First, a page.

“If the boundaries of Sarawak have shrunken, confined only to its land mass depriving the state of its original boundaries at the material time Malaysia was formed, the burden of proof is on the federal government and Petronas that Article 2(3) in the Federal Constitution had been fully complied with,” he said.

He added that this was consistent with the article in the United Kingdom (UK) Parliament in 1960 (HC Deb 10 May 1960 vol 623 cc41-2) on continental shelf which states:

“The jurisdiction of the Sarawak Government over the continental shelf for the purposes of exploring and exploiting its mineral resources derives from the Sarawak (Alteration of Boundaries) Order-in-Council, 1954, which extends the boundaries of Sarawak to include the adjacent continental shelf, and not from the Oil Mining Ordinance, 1958, which merely confers powers on the Government to enable it to regulate exploration and exploitation of certain mineral resources of the shelf.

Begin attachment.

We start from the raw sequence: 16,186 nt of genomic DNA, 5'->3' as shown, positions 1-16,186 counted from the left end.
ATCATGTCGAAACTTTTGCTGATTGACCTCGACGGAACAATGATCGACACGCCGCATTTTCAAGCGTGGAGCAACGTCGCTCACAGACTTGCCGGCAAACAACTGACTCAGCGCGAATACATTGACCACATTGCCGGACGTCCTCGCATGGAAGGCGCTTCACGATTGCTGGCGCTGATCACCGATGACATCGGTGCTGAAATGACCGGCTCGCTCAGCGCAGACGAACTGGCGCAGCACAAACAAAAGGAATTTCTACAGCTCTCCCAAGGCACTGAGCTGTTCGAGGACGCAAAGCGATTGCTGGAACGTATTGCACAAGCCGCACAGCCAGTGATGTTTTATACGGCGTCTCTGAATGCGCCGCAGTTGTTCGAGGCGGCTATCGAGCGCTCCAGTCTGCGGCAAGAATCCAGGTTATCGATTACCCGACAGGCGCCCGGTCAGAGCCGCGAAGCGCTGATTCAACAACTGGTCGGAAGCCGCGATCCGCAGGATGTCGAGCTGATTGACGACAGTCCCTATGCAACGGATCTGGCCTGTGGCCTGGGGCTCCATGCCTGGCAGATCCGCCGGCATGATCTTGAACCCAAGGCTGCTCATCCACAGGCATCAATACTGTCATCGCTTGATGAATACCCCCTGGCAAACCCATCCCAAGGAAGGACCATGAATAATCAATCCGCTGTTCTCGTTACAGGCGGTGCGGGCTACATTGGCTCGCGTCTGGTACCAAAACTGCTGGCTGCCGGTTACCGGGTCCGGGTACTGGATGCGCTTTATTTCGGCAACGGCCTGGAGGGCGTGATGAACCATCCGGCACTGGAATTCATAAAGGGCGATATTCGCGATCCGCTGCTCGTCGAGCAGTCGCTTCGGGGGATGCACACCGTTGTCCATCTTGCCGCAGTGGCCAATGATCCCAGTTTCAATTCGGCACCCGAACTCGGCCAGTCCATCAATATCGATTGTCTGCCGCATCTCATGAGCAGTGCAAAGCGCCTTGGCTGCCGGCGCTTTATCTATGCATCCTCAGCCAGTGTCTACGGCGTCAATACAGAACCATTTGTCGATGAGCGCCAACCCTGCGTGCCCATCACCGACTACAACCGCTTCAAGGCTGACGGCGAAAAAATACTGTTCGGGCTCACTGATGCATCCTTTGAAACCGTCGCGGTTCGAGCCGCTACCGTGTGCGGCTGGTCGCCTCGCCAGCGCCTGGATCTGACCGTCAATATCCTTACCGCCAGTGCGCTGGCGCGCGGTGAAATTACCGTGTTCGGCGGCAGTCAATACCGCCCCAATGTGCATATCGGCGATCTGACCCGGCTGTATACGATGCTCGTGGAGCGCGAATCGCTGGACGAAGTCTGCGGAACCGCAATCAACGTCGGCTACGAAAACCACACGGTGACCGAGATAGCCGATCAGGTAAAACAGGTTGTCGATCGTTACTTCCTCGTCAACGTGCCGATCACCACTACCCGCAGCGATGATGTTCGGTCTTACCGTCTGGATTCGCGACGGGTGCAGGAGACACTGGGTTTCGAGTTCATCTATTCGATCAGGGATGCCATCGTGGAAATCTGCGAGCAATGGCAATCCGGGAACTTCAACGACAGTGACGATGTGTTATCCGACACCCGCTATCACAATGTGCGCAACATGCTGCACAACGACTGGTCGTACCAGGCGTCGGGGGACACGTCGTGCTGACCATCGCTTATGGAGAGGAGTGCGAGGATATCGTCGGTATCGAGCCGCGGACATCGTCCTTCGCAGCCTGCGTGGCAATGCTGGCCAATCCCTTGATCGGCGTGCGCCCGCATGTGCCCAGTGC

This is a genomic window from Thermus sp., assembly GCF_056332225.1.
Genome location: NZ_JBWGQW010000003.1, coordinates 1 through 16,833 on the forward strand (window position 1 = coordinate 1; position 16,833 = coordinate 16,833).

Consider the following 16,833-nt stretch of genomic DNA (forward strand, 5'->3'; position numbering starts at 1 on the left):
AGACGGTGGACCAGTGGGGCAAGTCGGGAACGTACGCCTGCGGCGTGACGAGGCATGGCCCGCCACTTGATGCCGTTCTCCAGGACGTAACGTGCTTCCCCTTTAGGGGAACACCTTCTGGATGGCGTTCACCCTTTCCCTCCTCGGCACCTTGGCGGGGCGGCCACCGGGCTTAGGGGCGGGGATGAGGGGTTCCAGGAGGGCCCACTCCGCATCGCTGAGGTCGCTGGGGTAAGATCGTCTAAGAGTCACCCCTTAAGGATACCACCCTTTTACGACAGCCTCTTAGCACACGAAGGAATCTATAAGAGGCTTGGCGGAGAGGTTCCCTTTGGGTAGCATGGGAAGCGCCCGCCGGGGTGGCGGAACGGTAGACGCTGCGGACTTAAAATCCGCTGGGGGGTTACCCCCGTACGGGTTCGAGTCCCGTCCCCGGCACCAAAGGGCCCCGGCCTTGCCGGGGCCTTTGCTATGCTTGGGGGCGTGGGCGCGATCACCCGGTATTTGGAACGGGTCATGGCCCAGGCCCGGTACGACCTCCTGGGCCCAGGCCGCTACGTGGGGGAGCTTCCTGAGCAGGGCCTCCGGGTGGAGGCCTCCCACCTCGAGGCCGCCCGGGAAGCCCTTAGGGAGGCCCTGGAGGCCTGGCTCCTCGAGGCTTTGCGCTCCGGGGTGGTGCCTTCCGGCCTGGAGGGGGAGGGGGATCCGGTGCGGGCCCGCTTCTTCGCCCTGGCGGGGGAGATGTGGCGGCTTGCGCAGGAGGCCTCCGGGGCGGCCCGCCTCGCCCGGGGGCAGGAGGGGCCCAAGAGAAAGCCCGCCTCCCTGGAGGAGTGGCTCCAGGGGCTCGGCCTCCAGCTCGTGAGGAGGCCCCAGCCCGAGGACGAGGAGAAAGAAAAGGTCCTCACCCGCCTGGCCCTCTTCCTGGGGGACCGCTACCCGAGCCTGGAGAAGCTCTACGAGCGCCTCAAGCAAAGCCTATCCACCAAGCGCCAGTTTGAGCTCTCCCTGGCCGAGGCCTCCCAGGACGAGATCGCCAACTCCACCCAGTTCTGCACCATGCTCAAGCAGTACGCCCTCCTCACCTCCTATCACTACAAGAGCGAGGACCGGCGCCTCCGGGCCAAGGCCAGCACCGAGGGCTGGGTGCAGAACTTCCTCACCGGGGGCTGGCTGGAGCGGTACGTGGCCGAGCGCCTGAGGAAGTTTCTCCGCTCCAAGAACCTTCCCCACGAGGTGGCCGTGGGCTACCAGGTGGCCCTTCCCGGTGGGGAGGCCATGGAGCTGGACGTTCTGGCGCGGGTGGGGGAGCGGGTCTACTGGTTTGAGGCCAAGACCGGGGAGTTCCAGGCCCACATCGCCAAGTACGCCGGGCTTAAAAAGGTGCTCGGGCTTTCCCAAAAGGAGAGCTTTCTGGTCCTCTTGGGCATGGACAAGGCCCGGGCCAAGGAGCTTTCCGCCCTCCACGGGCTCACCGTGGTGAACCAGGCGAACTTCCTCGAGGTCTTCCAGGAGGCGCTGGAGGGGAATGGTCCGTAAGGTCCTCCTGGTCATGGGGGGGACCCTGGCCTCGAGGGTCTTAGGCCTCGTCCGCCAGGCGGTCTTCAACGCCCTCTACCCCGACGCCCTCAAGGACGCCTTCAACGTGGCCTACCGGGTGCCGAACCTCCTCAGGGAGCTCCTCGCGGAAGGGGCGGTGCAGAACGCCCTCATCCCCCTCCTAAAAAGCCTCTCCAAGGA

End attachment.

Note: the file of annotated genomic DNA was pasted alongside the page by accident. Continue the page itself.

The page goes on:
“The right to such jurisdiction is now embodied in the 1958 United Nations Convention on the Continental Shelf. The Convention defines the shelf as extending to the depth of 200 metres or beyond that limit where the depth of the superjacent waters admits of exploitation, and contains provision as to the boundaries between the respective shelves of neighbouring countries. There is no intention of exercising jurisdiction beyond the boundaries as defined in the Convention or except for the purposes allowed by the Convention.”